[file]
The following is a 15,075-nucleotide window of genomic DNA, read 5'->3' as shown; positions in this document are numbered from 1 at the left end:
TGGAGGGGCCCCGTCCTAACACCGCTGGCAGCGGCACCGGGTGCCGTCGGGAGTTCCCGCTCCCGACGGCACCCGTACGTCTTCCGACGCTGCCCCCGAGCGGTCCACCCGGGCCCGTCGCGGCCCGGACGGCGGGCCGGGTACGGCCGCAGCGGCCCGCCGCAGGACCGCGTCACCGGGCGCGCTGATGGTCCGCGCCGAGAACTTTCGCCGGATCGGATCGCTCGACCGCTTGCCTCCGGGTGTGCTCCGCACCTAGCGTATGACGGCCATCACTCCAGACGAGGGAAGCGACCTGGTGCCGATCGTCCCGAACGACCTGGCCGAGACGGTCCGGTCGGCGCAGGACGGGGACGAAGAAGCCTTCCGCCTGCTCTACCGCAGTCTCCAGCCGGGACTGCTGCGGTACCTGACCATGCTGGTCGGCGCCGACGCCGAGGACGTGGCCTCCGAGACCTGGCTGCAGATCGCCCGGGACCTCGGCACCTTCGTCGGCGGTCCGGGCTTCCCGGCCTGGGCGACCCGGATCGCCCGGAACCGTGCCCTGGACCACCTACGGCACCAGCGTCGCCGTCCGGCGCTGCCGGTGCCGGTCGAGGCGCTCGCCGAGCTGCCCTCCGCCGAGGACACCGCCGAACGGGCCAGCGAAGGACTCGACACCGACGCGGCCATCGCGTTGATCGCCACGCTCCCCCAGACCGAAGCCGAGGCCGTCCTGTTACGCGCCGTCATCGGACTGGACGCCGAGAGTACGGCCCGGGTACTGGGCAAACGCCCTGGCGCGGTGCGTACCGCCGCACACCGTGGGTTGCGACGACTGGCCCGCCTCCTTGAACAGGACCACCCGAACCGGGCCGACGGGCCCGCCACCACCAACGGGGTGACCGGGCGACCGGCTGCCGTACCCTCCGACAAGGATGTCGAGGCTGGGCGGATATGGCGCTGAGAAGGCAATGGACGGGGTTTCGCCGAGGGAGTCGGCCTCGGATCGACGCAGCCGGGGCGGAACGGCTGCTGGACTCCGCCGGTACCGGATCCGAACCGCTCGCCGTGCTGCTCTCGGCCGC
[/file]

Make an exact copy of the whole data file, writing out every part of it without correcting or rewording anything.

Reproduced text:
The following is a 15,075-nucleotide window of genomic DNA, read 5'->3' as shown; positions in this document are numbered from 1 at the left end:
TGGAGGGGCCCCGTCCTAACACCGCTGGCAGCGGCACCGGGTGCCGTCGGGAGTTCCCGCTCCCGACGGCACCCGTACGTCTTCCGACGCTGCCCCCGAGCGGTCCACCCGGGCCCGTCGCGGCCCGGACGGCGGGCCGGGTACGGCCGCAGCGGCCCGCCGCAGGACCGCGTCACCGGGCGCGCTGATGGTCCGCGCCGAGAACTTTCGCCGGATCGGATCGCTCGACCGCTTGCCTCCGGGTGTGCTCCGCACCTAGCGTATGACGGCCATCACTCCAGACGAGGGAAGCGACCTGGTGCCGATCGTCCCGAACGACCTGGCCGAGACGGTCCGGTCGGCGCAGGACGGGGACGAAGAAGCCTTCCGCCTGCTCTACCGCAGTCTCCAGCCGGGACTGCTGCGGTACCTGACCATGCTGGTCGGCGCCGACGCCGAGGACGTGGCCTCCGAGACCTGGCTGCAGATCGCCCGGGACCTCGGCACCTTCGTCGGCGGTCCGGGCTTCCCGGCCTGGGCGACCCGGATCGCCCGGAACCGTGCCCTGGACCACCTACGGCACCAGCGTCGCCGTCCGGCGCTGCCGGTGCCGGTCGAGGCGCTCGCCGAGCTGCCCTCCGCCGAGGACACCGCCGAACGGGCCAGCGAAGGACTCGACACCGACGCGGCCATCGCGTTGATCGCCACGCTCCCCCAGACCGAAGCCGAGGCCGTCCTGTTACGCGCCGTCATCGGACTGGACGCCGAGAGTACGGCCCGGGTACTGGGCAAACGCCCTGGCGCGGTGCGTACCGCCGCACACCGTGGGTTGCGACGACTGGCCCGCCTCCTTGAACAGGACCACCCGAACCGGGCCGACGGGCCCGCCACCACCAACGGGGTGACCGGGCGACCGGCTGCCGTACCCTCCGACAAGGATGTCGAGGCTGGGCGGATATGGCGCTGAGAAGGCAATGGACGGGGTTTCGCCGAGGGAGTCGGCCTCGGATCGACGCAGCCGGGGCGGAACGGCTGCTGGACTCCGCCGGTACCGGATCCGAACCGCTCGCCGTGCTGCTCTCGGCCGC